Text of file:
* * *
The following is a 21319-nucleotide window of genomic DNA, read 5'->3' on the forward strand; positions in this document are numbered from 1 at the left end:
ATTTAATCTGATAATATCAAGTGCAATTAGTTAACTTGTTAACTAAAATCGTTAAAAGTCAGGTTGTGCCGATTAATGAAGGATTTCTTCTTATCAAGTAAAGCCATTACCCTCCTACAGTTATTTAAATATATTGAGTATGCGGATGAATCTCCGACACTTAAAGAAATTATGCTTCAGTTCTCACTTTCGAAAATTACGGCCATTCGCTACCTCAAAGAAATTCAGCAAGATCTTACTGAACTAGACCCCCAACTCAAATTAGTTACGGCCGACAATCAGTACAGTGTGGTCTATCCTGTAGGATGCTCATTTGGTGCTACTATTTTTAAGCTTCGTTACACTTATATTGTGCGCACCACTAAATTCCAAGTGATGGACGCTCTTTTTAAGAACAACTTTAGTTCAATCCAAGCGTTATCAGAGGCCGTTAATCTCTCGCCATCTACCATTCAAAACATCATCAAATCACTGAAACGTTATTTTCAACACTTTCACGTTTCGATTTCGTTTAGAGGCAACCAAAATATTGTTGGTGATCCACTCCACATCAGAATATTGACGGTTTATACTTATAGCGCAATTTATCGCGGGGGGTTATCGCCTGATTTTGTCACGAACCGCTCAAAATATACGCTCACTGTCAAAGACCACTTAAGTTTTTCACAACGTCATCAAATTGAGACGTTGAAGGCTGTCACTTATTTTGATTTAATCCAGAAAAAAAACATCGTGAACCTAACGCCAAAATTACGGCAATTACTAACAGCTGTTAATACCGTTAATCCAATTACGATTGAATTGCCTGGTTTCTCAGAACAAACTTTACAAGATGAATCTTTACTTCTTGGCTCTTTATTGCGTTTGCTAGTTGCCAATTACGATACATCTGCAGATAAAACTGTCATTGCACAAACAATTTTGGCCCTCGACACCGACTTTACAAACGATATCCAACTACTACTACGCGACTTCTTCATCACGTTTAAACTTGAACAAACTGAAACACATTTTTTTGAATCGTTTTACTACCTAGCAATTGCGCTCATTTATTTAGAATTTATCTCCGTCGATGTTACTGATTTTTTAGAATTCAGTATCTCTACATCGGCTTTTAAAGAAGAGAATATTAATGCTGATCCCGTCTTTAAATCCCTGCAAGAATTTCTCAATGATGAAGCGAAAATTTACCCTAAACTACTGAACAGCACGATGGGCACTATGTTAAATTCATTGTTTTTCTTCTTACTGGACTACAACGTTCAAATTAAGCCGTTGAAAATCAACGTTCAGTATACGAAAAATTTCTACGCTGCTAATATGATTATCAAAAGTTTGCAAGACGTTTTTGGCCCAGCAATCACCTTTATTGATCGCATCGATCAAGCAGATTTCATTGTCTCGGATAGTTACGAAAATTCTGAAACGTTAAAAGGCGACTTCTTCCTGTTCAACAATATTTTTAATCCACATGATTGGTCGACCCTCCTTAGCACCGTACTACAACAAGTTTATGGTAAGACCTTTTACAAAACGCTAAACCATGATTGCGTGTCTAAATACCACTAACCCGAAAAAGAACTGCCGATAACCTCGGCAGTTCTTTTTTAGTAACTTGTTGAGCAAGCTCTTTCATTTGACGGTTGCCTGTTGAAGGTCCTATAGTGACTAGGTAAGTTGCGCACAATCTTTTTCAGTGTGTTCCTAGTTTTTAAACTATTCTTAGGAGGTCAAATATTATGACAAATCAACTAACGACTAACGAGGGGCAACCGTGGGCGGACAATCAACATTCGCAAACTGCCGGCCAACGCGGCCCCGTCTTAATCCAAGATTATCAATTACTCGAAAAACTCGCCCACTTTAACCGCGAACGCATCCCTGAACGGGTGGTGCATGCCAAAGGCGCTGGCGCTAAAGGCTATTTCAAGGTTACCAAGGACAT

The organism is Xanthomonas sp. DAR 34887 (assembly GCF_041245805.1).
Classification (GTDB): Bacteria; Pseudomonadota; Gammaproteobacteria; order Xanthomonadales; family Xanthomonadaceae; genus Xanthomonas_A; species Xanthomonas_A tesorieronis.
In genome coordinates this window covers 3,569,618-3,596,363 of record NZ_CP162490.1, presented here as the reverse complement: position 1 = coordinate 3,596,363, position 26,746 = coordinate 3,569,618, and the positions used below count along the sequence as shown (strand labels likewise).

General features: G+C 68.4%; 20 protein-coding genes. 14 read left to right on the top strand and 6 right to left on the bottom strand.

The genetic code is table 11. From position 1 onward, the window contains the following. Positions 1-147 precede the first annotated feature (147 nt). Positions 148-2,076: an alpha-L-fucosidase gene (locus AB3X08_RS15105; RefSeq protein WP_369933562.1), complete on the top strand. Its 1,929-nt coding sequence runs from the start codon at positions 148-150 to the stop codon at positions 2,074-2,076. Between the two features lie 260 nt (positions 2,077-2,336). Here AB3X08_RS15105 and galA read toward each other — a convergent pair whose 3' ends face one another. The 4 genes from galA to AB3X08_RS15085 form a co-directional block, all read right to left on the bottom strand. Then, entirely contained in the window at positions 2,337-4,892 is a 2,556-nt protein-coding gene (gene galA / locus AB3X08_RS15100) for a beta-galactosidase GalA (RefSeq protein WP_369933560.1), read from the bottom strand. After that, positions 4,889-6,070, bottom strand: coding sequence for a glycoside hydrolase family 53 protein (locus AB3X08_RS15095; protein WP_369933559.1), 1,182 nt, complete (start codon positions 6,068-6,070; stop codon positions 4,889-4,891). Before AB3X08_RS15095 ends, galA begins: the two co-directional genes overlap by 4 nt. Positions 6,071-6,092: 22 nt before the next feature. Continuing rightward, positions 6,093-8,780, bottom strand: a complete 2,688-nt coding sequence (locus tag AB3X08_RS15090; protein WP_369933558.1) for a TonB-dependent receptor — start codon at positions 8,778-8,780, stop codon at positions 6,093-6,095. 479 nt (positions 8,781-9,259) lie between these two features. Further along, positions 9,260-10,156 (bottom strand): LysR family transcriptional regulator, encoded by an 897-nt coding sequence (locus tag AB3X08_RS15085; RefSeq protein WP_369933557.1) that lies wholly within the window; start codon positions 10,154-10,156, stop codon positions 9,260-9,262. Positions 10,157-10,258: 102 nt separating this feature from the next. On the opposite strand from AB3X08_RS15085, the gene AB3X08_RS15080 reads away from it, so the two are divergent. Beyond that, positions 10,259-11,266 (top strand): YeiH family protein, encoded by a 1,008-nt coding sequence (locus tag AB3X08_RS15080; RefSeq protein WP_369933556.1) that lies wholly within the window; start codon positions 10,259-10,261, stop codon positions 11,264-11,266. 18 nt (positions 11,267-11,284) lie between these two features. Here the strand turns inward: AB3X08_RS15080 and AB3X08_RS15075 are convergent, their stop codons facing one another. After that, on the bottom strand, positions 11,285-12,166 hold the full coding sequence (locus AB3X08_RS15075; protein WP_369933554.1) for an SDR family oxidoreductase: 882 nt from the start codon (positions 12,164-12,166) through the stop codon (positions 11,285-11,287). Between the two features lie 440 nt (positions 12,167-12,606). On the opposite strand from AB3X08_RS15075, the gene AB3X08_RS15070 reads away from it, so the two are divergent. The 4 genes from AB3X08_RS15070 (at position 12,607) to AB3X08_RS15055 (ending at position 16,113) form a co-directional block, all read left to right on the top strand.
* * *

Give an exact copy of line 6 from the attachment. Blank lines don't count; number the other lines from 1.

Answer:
General features: G+C 68.4%; 20 protein-coding genes. 14 read left to right on the top strand and 6 right to left on the bottom strand.